Wednesday, January 7, 2009
Our Christmas giving has become much more streamlined over the past few years, but I still fuss quite a bit over what to get our kids. While I want my gift to be appreciated and useful, I baulk at being a payment-and-delivery system for hope count on mom and dad will buy for Christmas. Realistically, we can afford to help and I like to, but I sometimes wish I could be more self-indulgent in my giving -- I'd love to figure out and give something I'm sure would be perfect for them, but meanwhile, they're doing without something they'd love us to help out with. Overall, we're being gracious and getting it right (on both sides) more often than not and trying to keep our eye on what's important. Thinking this through as I started making lists early in December, I realize that while I'm happy to buy the larger-ticket items the kids hint for (and I use the term loosely -- our idea of big-ticket is more likely to be a contribution to the new computer rather than a new laptop), I still need to express myself in my gifts. I reconciled myself to the situation by deciding to give each daughter/son and partner something I've knit and to maintain and solidify a tradition of giving everyone a carefully-chosen book. Having resolved this, I happily acquiesced with the other requests. I guess I feel as if I'm able to indulge my own gift-giving this way and indulge their gift-receiving with the bigger items -- not sure if that makes sense to anyone else, but I was happy with the resolution.
Anyway, these are some of the gifts I gave, the final knitted items of 2008:
I began this scarf, made in Madil's Kid Seta, not sure who it would be for (honestly, I started out thinking I might keep it), but I started to imagine it on Rhiannon, who really has been getting her scarves on, and so that's who I gave it to.
Good choice, as you can see below . . .
Last Christmas, when I gave Bronwen a pair of fingerless mitts, Adam remarked that he wouldn't mind a pair, so that's what he got. For my knitting readers (hi, Jillian!) these are made in Cestari's 2-ply, a heavy worsted, and the pattern is a modified (shortened) Dashing. Deets for all these items on Ravelry (I go by Materfamilias there as well; unfortunately, you need to be a Ravelry member for access). He wouldn't be Adam if he didn't give us the ham's pose:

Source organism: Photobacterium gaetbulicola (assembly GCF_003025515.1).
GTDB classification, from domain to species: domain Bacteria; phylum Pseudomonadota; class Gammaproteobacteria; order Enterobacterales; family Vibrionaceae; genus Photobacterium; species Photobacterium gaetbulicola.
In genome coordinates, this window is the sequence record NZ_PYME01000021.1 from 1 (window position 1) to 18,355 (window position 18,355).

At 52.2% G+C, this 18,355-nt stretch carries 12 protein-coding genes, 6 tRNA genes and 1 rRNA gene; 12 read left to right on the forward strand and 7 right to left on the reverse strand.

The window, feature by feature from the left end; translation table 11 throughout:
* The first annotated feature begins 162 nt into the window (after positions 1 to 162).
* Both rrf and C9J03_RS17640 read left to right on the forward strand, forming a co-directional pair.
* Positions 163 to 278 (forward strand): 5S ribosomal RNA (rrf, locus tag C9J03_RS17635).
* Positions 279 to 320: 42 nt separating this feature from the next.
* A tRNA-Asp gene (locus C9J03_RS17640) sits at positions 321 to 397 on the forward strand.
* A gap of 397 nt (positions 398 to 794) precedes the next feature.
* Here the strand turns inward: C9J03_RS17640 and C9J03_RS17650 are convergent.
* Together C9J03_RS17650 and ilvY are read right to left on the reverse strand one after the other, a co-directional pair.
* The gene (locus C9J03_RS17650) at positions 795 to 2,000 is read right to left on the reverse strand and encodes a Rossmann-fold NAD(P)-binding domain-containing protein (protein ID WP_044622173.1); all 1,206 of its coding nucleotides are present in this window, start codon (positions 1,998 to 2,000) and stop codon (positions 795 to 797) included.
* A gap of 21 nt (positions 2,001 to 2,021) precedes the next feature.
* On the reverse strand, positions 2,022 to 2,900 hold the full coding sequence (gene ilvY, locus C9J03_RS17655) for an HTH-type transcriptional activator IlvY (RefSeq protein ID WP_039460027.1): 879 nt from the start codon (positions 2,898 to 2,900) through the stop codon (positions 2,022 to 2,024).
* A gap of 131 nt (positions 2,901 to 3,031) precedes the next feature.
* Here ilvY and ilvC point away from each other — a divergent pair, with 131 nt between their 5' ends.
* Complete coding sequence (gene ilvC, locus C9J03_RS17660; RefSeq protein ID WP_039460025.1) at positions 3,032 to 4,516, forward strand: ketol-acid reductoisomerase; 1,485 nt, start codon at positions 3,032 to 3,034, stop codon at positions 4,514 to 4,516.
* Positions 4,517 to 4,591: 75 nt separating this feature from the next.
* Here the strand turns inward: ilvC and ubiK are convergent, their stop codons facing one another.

And to demonstrate these mitts' versatility, another pose
I'm going to make at least one more pair of these -- Zach, Rob, and Paul seem to think they'd be useful, and they were enjoyable to knit as well as being potential stash-busters.
While Rob might have a pair of these in a future gift box, this Christmas I made him an Aviator hat out of Big Baby Alpaca -- I forgot to get a picture of it beforehand, so Megan sent me the one at the top of the post. The boy totally endeared himself to me a few days after Christmas when I was assuring him that I'd exchange his hat for some mitts if he didn't think the hat suited -- he looked at me, surprised (or feigning surprise very convincingly): "Why wouldn't I Like it? I wore it all day yesterday!" -- If he wants them, he's got handknits for life!
By the way, only when I looked closely at Meg's photo did I realize that the oh-so-photogenic Henry is wearing the 100% cashmere chevron scarf that I gave Megan. (Which means she's not quite as likely as Rob to get a lifestime supply of knits -- although the dog does look cute in cashmere!)
A much faster knit, also a scarf (except when it's a shawl) is this sharf/scawl that I made Bronwen using the Big Baby, a chunky, luxuriously soft Alpaca and 15mm needles in a child's-play stockinette. Because the stitches are so big, the button (a big beauty made of Mother-of-Pearl) can fasten anywhere, simply turning any stitch into a buttonhole, for various configurations. Bronwen had admired one in a Mt. Pleasant shop last summer, and it was an easy design to copy. I think I'll make more of these in future as well.
I still have a post left to report the few last movies we saw in 2008, more for myself, perhaps, than for you. After that, I'll have well and truly entered 2009 -- my colleague today jokingly began the countdown -- only 12 weeks to go 'til end of term.
What about you? 2008 all tidied away? 2009 well-launched?